Moulin Rouge!: The Five Best Scenes
20 Years Baz Luhrmann’s Moulin Rouge
Moulin Rouge!, which was released in theaters 20 years this week, is probably the quintessential movie in the career of director Baz Luhrmann. Between the grandiose story, the colorful palette, the ambitious production design, and the musical and dance numbers, Moulin Rouge! is Baz Luhrmann at his Baz Luhrmann-ist. It’s also the best movie he’s ever directed, even to this day.
Moulin Rouge!, which the director co-wrote with Craig Pearce, was part of the early-2000s trend, both in movies and on Broadway, of the “jukebox musical,” a musical in which most of the songs aren’t originals but rather pop standards. The film included mid-to-late 20th century songs from the likes of David Bowie, Queen, Madonna, and Nat “King” Cole, even though the action was set around the year 1900.
Like Midnight in Paris, another film celebrating an anniversary this month, Moulin Rouge! is based on fantasies of a Paris of the mythical past, with a few real-life historical figures sprinkled in.
Nicole Kidman starred in the film as Satine, a dancer at the titular cabaret. Ewan McGregor played Christian, a writer who’s introduced looking back on their doomed love affair. The Duke (Richard Roxburgh) is the villainous romantic rival, while John Leguizamo played the real-life artist Henri Toulouse-Lautrec.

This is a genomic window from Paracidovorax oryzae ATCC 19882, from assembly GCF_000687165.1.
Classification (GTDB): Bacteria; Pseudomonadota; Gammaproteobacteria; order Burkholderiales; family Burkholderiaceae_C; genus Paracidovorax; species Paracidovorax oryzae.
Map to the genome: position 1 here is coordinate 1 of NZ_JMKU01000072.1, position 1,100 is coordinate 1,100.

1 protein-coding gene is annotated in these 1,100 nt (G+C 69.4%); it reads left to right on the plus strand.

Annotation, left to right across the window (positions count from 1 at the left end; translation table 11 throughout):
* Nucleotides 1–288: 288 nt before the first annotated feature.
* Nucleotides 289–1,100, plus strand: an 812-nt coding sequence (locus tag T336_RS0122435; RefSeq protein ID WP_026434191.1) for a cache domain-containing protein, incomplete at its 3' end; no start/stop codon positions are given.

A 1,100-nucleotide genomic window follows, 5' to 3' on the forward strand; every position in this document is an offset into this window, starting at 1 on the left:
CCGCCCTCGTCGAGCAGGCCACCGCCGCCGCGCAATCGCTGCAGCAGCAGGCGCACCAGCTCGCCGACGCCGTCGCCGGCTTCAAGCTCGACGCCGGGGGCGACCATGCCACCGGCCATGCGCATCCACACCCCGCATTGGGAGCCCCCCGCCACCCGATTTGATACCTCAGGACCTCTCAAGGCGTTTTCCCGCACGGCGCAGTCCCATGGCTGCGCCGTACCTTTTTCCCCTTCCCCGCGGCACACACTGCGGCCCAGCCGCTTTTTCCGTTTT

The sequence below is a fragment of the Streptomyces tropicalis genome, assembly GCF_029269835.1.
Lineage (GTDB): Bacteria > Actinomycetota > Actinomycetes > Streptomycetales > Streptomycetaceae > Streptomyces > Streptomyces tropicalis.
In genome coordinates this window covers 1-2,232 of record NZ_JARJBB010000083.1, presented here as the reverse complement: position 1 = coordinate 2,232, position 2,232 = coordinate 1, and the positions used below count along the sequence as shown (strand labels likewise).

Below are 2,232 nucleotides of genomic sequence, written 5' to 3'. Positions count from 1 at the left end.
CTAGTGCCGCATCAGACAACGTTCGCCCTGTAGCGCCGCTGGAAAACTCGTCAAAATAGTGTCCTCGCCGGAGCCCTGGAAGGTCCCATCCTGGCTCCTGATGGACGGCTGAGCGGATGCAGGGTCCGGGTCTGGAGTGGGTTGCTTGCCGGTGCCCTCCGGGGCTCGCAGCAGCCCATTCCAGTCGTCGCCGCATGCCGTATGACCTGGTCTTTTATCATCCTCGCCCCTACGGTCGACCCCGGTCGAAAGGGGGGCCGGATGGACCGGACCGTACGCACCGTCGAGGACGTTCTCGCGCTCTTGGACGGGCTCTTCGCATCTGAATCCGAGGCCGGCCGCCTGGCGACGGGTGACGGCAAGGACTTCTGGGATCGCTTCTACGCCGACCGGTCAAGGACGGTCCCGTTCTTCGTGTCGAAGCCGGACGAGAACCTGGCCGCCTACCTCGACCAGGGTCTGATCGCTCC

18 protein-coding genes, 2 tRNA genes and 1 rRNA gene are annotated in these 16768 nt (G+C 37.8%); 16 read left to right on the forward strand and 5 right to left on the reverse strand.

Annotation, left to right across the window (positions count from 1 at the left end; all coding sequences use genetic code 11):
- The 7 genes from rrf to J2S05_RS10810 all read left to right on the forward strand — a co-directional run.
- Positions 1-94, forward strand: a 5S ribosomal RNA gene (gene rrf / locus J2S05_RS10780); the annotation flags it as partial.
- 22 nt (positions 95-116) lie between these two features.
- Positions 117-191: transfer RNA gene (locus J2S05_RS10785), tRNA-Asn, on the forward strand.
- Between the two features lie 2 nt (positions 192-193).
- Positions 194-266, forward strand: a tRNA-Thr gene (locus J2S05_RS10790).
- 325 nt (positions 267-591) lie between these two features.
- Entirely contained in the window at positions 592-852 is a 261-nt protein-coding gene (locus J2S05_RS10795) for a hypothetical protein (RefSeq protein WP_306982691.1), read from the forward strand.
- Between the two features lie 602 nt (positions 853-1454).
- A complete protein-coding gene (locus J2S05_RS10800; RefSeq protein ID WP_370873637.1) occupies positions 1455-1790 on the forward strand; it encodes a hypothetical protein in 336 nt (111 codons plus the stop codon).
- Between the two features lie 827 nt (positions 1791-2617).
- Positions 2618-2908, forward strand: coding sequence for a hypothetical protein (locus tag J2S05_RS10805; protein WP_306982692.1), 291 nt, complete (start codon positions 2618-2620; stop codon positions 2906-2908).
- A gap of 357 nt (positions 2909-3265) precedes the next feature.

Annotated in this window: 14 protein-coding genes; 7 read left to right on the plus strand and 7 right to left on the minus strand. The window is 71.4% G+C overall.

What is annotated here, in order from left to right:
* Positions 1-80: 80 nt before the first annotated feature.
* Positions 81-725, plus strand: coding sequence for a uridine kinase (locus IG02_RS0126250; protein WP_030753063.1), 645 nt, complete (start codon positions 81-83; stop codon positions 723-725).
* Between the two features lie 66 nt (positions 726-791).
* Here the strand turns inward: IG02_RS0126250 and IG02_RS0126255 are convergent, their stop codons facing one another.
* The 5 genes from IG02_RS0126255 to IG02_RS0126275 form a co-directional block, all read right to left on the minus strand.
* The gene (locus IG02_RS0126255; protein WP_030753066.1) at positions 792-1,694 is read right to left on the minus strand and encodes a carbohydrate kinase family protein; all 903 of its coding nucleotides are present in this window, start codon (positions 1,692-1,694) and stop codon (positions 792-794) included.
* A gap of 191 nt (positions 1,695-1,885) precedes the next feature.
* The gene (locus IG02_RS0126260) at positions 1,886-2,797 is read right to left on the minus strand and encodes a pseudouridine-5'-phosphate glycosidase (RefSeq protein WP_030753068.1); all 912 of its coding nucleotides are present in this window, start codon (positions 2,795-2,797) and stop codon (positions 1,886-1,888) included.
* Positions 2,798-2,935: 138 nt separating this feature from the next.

Moulin Rouge! earned $179.2 million at the box office, becoming the first hit musical in several years. It was nominated for eight Oscars and won two, for Best Art Direction and Best Costume Design.
A look at the film’s best scenes:
There was the “Diamonds Are a Girl’s Best Friends” number by Kidman, which Whoopi Goldberg parodied when she hosted the Oscars that year:
In “Silly Love Songs,” the two stars cycle through several such songs, including the Paul McCartney tune of the title:
Then there was the film’s finale, which reprised “Come What May”:
It’s not a musical number, but I always appreciated Toulouse’s speech about love:
And of course, there’s a scene not in a movie, but rather the memorable music video for the all-star cover of “Lady Marmalade” that was in heavy MTV rotation back in the spring and summer of 2001: